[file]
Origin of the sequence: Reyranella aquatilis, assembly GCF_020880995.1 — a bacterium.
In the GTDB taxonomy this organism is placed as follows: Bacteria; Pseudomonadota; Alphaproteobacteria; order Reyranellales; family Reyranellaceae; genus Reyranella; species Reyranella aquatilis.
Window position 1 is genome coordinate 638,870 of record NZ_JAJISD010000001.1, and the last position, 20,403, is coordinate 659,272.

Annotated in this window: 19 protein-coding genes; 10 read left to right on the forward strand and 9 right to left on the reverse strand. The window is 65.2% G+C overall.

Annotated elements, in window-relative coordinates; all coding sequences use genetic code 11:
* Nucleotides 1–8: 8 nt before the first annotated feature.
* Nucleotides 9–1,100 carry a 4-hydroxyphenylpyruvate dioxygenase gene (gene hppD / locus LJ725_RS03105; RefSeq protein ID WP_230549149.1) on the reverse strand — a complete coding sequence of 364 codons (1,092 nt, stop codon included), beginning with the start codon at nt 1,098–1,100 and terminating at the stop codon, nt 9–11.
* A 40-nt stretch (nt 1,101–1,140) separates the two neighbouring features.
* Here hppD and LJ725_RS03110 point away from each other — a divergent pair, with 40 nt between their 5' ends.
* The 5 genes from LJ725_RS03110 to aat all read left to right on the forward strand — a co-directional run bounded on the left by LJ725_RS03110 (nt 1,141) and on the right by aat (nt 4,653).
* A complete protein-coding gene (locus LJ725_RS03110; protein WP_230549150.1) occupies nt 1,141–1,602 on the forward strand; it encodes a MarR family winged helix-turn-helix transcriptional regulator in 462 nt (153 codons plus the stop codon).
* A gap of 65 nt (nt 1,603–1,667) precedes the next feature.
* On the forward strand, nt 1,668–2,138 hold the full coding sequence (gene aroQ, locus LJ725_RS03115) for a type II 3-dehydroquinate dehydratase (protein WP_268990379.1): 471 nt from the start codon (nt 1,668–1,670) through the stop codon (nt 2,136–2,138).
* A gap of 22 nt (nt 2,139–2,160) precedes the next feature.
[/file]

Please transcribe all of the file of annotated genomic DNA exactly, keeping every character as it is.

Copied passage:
Origin of the sequence: Reyranella aquatilis, assembly GCF_020880995.1 — a bacterium.
In the GTDB taxonomy this organism is placed as follows: Bacteria; Pseudomonadota; Alphaproteobacteria; order Reyranellales; family Reyranellaceae; genus Reyranella; species Reyranella aquatilis.
Window position 1 is genome coordinate 638,870 of record NZ_JAJISD010000001.1, and the last position, 20,403, is coordinate 659,272.

Annotated in this window: 19 protein-coding genes; 10 read left to right on the forward strand and 9 right to left on the reverse strand. The window is 65.2% G+C overall.

Annotated elements, in window-relative coordinates; all coding sequences use genetic code 11:
* Nucleotides 1–8: 8 nt before the first annotated feature.
* Nucleotides 9–1,100 carry a 4-hydroxyphenylpyruvate dioxygenase gene (gene hppD / locus LJ725_RS03105; RefSeq protein ID WP_230549149.1) on the reverse strand — a complete coding sequence of 364 codons (1,092 nt, stop codon included), beginning with the start codon at nt 1,098–1,100 and terminating at the stop codon, nt 9–11.
* A 40-nt stretch (nt 1,101–1,140) separates the two neighbouring features.
* Here hppD and LJ725_RS03110 point away from each other — a divergent pair, with 40 nt between their 5' ends.
* The 5 genes from LJ725_RS03110 to aat all read left to right on the forward strand — a co-directional run bounded on the left by LJ725_RS03110 (nt 1,141) and on the right by aat (nt 4,653).
* A complete protein-coding gene (locus LJ725_RS03110; protein WP_230549150.1) occupies nt 1,141–1,602 on the forward strand; it encodes a MarR family winged helix-turn-helix transcriptional regulator in 462 nt (153 codons plus the stop codon).
* A gap of 65 nt (nt 1,603–1,667) precedes the next feature.
* On the forward strand, nt 1,668–2,138 hold the full coding sequence (gene aroQ, locus LJ725_RS03115) for a type II 3-dehydroquinate dehydratase (protein WP_268990379.1): 471 nt from the start codon (nt 1,668–1,670) through the stop codon (nt 2,136–2,138).
* A gap of 22 nt (nt 2,139–2,160) precedes the next feature.